Roll out one disc of dough until it's a bit bigger than your pie dish. Place shell in dish firmly (leave edges untrimmed for now) and put it the fridge. Roll out the other piece of dough until it's about the same size. Place on a sheet pan in the fridge until your filling is ready. Cover the dough with plastic wrap if it's going to be more than an hour.

for the filling:
Heat large saucepan over medium heat. Drizzle in olive oil. Add onion. Add salt and pepper. Cook for a few minutes until onions are translucent. Press or grate in garlic and cook for one minute stirring constantly. Add ground lamb and break it apart with a wooden spoon. Cook while stirring until lamb is no longer pink (about 5 minutes). Add tomato paste, cumin, cinnamon, paprika, and bay leaf.  Cook for about 20 minutes to bring the flavors together and to reduce down the liquid. Remove the bay leaf. Turn off the heat and stir in the frozen peas. You can let it cool all the way and put in the refrigerator or freezer until later or bake the pie right away. The filling doesn't have to be cool when you bake the tart.

Preheat oven to 350°F.
Remove pie pan from fridge. Pour lamb filling into the shell. Place cheddar slices all over the top of the filling. Place rolled out pie shell on top of the filling and cheese. Pinch the top and bottom shells together with your fingers or a fork. You can make scalloped edges with your thumb. You can even put a fancy pattern on top of the dough with the dough scraps. Whisk egg with cream or half and half. Paint the top of the pie with a thin layer of the egg mixture. Slice a few decorative holes on top of the pie for steam to escape. Bake until golden brown and bubbling, about 60-75 minutes.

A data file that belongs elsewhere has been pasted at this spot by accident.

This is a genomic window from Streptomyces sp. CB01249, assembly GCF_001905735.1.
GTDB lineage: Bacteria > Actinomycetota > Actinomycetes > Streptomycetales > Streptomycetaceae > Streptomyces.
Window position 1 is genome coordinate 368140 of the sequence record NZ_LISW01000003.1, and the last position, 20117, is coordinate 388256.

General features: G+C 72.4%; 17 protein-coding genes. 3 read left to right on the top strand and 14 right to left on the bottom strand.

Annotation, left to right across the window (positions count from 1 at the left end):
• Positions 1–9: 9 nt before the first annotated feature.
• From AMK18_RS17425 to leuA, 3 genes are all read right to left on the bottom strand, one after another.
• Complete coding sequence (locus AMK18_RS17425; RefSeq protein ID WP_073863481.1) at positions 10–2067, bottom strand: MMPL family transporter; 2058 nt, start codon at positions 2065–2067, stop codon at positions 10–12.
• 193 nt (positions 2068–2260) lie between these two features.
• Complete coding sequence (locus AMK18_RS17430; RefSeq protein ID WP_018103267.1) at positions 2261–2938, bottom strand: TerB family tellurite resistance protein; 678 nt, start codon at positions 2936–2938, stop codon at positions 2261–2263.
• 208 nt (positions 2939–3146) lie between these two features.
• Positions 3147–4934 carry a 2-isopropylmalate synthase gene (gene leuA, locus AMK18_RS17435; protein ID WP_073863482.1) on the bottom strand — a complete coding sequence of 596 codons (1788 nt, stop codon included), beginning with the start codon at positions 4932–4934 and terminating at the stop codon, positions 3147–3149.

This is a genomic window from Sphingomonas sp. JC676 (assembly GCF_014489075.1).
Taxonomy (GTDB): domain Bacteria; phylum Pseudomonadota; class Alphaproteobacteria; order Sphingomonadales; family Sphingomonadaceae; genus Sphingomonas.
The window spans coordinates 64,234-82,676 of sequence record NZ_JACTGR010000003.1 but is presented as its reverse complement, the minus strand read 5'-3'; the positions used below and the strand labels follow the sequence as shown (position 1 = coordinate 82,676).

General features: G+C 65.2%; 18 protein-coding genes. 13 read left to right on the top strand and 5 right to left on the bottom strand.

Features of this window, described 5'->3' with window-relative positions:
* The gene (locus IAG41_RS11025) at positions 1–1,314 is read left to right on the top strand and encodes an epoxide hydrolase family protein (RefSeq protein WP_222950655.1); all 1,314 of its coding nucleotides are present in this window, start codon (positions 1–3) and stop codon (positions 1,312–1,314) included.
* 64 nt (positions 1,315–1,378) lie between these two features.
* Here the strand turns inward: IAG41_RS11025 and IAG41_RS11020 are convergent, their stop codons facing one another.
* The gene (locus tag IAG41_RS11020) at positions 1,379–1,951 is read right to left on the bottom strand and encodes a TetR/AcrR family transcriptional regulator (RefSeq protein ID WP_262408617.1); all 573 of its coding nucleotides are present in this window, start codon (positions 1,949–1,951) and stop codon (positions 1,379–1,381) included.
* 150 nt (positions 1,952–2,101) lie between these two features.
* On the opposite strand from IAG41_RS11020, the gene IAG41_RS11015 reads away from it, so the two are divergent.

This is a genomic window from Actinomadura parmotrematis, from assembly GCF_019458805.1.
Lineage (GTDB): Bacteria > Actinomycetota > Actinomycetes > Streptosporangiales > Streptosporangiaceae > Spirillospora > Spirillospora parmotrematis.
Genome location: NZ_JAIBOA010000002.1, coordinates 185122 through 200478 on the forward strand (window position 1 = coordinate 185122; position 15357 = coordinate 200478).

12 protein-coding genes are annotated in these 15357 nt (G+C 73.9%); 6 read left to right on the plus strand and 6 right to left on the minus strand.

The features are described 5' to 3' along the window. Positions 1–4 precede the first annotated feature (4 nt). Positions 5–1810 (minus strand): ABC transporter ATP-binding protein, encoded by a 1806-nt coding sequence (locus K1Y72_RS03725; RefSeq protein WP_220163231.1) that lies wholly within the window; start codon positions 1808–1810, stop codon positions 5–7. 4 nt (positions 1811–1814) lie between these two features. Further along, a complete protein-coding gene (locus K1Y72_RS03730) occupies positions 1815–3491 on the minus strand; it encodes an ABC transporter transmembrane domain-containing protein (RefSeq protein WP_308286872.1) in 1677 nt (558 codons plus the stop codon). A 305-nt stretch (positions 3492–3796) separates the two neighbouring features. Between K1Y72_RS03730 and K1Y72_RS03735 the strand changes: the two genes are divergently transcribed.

Serve just the way it is. Or serve with yogurt and pomegranate seeds.

1. Make mini pies in ramekins.
2. To make shepherd's pie: omit pastry crust and instead cover the cheese and lamb filling with mashed potatoes. Bake until potatoes are golden brown.


  1. phyllis these have all been great! i'm so impressed that you got your top ten list done. i really want to try ALL of your recipes. and, as always, i love the photos. keep 'em coming in 2010!

  2. Hey Phyllis,
    So glad we reconnected! I subscribed to your blog to stay connected to what you are cookin'.
    I love the idea of hitting Camino together. I am hungry just thinking about their food.

  3. Phyllis thanks for the great recipe. We made it last night and it was so good I ate some for breakfast! I am a friend of Eliza's and she turned me onto your blog. Yummm! The yogurt was incredible with it, we didnt have any pomegranates.

  4. hey marcy,
    yum. i had a bit of it for breakfast last week as well. thanks for your comment. say hi to lovely eliza if you see her.

  5. Hi Phyllis,
    I just received a wonderful email from your Mother-we have been out-of-touch for a few years but I met some old stanford friends (Jill, a freshman roommate!) a few weeks ago and they passed my email address on to her! I love reading your blog-you have inherited your Mother's talents! She will catch you up with Eizabeth. Turns out that Jonathan is a fantastic cook and when we visit in Portland we go to markets and cook wonderful meals together!